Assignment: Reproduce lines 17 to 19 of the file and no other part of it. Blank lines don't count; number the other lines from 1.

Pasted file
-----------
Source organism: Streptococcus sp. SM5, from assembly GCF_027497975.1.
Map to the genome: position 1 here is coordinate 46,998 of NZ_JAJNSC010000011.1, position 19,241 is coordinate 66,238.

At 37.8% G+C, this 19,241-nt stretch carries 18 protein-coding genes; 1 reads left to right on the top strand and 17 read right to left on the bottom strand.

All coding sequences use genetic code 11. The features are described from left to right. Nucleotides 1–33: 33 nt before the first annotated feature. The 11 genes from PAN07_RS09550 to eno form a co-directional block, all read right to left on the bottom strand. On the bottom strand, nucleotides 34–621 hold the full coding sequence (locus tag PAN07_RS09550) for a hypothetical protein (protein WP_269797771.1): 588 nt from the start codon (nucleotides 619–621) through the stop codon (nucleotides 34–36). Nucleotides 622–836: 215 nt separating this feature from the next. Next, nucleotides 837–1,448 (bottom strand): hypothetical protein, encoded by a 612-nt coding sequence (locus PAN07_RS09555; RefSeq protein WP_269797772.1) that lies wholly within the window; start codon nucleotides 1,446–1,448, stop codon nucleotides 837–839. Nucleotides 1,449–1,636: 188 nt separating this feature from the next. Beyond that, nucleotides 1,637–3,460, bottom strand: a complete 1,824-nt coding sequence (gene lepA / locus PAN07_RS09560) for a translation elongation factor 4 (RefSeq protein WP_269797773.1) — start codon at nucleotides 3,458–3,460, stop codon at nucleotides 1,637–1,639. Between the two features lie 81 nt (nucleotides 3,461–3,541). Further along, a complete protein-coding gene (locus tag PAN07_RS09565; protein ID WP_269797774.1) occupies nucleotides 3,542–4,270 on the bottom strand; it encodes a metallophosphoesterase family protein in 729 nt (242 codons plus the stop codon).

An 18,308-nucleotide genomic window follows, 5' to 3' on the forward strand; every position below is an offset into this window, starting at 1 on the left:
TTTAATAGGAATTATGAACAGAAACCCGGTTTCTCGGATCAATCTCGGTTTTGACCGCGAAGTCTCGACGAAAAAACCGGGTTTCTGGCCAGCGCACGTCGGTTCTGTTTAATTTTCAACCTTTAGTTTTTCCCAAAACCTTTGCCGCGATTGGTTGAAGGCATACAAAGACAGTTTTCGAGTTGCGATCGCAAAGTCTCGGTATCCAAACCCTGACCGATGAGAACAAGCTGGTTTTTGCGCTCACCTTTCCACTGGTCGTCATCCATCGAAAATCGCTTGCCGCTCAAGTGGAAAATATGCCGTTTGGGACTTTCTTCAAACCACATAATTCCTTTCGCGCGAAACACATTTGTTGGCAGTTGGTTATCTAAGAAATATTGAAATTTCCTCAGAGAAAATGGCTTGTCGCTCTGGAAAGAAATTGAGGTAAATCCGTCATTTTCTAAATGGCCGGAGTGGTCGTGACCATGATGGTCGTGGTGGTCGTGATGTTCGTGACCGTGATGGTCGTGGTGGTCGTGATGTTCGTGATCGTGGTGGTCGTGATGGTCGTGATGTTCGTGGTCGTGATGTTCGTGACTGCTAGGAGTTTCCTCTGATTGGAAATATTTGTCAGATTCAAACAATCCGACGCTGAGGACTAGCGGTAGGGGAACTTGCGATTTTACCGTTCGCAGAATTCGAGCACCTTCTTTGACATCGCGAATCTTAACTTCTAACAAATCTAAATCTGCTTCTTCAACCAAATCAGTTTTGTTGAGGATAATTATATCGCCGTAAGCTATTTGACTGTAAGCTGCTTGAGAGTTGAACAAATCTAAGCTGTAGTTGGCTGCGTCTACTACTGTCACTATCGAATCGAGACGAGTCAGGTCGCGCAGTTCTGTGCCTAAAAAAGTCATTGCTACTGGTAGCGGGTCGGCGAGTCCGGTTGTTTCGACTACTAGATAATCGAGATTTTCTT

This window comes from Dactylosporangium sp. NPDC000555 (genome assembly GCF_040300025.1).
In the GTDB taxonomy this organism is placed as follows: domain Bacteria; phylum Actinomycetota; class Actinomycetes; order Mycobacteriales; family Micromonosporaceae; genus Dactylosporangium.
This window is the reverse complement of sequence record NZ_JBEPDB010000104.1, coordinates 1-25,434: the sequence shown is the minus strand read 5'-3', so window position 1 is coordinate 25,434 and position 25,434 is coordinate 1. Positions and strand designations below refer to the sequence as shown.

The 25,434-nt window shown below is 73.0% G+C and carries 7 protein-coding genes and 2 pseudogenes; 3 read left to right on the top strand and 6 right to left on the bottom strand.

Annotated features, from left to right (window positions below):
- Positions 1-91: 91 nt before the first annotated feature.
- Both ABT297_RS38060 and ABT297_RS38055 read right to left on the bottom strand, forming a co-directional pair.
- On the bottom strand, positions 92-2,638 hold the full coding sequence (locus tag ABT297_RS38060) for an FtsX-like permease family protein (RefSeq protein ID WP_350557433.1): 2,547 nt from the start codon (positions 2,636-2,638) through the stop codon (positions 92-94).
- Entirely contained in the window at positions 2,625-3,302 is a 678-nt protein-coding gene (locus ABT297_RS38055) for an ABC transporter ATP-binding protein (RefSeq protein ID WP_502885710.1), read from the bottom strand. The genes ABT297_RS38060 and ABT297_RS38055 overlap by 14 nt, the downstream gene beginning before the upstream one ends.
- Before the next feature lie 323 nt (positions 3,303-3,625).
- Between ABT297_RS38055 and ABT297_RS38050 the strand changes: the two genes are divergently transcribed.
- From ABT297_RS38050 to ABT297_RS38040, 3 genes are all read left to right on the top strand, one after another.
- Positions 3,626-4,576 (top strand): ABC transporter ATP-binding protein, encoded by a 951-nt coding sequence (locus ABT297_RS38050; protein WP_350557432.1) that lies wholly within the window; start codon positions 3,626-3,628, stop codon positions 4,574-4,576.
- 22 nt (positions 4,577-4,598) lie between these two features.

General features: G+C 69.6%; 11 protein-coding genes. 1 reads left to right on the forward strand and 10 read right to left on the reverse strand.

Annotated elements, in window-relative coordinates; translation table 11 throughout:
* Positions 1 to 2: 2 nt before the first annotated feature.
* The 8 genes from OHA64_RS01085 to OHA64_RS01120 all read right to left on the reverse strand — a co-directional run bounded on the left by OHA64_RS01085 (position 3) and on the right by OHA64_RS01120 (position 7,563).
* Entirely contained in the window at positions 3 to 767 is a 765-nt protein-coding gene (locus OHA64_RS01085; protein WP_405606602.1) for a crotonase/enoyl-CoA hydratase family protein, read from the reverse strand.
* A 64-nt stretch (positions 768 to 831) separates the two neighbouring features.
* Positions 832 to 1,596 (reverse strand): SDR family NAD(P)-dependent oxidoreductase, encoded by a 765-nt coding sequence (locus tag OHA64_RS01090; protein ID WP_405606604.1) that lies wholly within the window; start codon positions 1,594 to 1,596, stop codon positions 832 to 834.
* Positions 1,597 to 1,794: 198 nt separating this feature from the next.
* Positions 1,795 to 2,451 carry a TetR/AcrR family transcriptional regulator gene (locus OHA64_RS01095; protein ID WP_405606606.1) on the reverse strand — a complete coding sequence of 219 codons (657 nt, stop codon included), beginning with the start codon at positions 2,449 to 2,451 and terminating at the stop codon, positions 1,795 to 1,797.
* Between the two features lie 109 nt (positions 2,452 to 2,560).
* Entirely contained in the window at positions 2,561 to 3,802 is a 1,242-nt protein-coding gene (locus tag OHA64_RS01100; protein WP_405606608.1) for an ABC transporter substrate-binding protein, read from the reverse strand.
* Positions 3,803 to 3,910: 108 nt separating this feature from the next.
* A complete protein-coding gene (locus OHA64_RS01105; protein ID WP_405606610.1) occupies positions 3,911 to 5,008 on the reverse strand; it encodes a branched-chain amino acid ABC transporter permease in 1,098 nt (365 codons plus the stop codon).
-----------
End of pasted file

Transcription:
- Between ABT297_RS38055 and ABT297_RS38050 the strand changes: the two genes are divergently transcribed.
- From ABT297_RS38050 to ABT297_RS38040, 3 genes are all read left to right on the top strand, one after another.
- Positions 3,626-4,576 (top strand): ABC transporter ATP-binding protein, encoded by a 951-nt coding sequence (locus ABT297_RS38050; protein WP_350557432.1) that lies wholly within the window; start codon positions 3,626-3,628, stop codon positions 4,574-4,576.